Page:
Is it hard to say good-bye? Says Anez: “With home-based therapy they open up their homes to you and treat you like family. But when they graduate, they’re ready. They have the tools and coping skills. It’s a bittersweet goodbye, but I trust they are ready to fly.”
Anez has been a counsellor with NVFS for three years. Before that she worked with youth in an Alexandria detention center. The facility was open 24 hours and that was hard on her family life so she chose a job where she could meet her own family’s needs. “Perinatal mental health has always piqued my interest because I went through postpartum depression. This job occupies a very special place in my heart. I love my job, love the moms, love Northern Virginia Family Service, and am so encouraged to see how effective it is.”
To donate to NVFS, learn more about what they do, or volunteer, see: https://www.nvfs.org/
In Her Own Words
She says NVFS practices what they preach: they get you on your feet and make sure you stay there.
“The focus of my work is helping new mothers. Normally, I do that in person in clients’ homes but because of the pandemic, Northern Virginia Family Service counselors are now providing tele-mental health.
“For instance, one of the clients I am seeing virtually is a new mom who had been working in a restaurant in Tysons Corner. At first, when the restaurant cut back from a full team to only two workers, my client didn’t get called in to work. Now she works two days a week, helping with deliveries and take-out. This family was financially impacted in a big way, because her husband’s hours were cut as well.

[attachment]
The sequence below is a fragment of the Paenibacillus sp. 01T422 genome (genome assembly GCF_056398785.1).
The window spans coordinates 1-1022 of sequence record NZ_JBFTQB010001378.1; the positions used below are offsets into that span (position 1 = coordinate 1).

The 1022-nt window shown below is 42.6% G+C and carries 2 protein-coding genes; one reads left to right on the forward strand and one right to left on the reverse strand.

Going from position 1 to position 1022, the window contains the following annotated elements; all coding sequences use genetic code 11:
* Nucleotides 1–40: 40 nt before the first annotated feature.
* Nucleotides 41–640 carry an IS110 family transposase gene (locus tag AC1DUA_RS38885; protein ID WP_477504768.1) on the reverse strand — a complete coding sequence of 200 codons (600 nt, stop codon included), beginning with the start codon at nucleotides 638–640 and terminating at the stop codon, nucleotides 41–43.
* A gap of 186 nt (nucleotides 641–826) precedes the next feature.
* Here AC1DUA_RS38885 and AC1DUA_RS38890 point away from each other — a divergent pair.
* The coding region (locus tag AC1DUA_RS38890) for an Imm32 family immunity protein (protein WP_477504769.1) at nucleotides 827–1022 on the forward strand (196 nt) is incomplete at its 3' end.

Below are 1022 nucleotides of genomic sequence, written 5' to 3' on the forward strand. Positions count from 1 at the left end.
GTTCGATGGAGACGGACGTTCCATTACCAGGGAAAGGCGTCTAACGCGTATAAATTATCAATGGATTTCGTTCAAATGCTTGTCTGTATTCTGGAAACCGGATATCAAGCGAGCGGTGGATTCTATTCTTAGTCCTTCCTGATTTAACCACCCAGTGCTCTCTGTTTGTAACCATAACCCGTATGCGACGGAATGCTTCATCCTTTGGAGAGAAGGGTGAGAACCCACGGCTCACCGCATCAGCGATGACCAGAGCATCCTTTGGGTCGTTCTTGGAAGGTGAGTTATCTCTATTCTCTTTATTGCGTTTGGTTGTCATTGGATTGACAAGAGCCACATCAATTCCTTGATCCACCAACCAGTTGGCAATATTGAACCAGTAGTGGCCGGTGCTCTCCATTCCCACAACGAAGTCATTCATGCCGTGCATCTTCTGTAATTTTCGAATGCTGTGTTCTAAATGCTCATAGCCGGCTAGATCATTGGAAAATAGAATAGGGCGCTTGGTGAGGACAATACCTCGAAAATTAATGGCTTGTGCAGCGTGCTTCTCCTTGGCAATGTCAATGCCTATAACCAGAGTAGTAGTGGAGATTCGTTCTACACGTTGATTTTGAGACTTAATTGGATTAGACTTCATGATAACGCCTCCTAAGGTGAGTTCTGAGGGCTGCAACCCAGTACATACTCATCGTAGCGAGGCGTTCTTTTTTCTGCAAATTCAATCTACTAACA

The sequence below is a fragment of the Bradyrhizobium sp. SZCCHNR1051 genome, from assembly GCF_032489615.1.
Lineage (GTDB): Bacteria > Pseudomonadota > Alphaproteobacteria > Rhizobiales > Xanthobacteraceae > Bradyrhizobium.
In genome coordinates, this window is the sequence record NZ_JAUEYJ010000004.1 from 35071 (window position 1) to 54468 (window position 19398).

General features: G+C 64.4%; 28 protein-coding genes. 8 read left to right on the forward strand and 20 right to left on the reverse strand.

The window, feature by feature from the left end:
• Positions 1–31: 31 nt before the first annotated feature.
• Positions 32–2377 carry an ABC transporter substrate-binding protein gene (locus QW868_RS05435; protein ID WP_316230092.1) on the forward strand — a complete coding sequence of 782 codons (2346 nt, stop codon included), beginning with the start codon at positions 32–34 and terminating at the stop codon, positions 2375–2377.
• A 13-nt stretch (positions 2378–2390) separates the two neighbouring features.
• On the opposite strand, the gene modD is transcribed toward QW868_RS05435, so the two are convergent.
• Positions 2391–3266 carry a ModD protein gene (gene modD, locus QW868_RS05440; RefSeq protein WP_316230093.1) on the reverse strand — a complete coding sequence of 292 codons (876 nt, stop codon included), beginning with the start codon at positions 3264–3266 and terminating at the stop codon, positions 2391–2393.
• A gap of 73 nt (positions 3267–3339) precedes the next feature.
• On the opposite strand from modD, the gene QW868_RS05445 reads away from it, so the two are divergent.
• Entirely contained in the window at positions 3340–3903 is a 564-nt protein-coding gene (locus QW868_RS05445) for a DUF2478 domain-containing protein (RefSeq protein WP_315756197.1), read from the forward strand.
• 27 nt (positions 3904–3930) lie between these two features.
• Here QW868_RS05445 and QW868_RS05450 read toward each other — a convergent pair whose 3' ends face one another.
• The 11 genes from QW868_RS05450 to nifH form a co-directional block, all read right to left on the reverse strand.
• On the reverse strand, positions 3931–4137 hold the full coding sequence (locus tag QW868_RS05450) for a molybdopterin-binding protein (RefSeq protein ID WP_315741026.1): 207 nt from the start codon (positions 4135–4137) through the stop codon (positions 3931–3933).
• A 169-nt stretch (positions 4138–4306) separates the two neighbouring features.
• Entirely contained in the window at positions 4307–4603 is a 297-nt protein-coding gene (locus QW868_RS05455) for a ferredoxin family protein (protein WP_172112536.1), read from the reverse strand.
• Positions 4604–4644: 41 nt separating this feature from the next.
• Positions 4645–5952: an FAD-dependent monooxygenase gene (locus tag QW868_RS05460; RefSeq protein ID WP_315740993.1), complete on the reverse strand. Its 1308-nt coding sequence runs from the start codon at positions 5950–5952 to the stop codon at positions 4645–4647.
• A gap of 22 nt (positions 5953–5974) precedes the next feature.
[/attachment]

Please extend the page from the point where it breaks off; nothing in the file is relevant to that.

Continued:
“My client was already suffering from postpartum depression; being able to go to work was her coping mechanism. It allowed her to see herself as more than a mom, to feel productive outside the home, to interact with others, and practice her English skills. But COVID-19 took that from her. She felt isolated. She was constantly checking the news and worried about her family overseas. She no longer had a routine. In addition, her child, who had been in day care part-time, was now at home without a routine and began to regress. In other words, the whole family was being affected by all the changes from the pandemic.
“That’s where I came in. I made sure the mom had a safe space where she could tell me whatever she was feeling. (When we started doing tele-mental health, she asked to do some of her sessions in English so she could keep up with the language.) From what she shared, I knew she was in survival mode. She was in shock. She had no motivation to do basic activities like cooking or working out, yet by the end of the day she felt exhausted. I validated her feelings and helped her understand why she was feeling that way.”
“I shared coping strategies, like to have a routine but also to be flexible. I encouraged her to be self-compassionate. I suggested she filter the news and, as a result, she became intentional about just watching the news at the end rather than all day long. It was clear to me that just talking about the news was a trigger for her anxiety. I talked to her about how to communicate with her husband. They worked on this together and now their relationship is thriving.”
“I’m happy to report she is doing much better after a number of tele-mental health sessions. She is communicating with her husband, working out, and spending time with her child. At the beginning of the pandemic, she was having a hard time playing with her child, because she was distracted by the virus. That has shifted too. She recognizes that the silver lining of sheltering in place is she has more time with her child to do things like arts and crafts. She told me, ‘Since I don’t know if I’ll have this time at home with my child again, I’m learning to treasure these moments.’”
— Bianca Molinari Anez, Mental Health Counsellor, Northern Virginia Family Service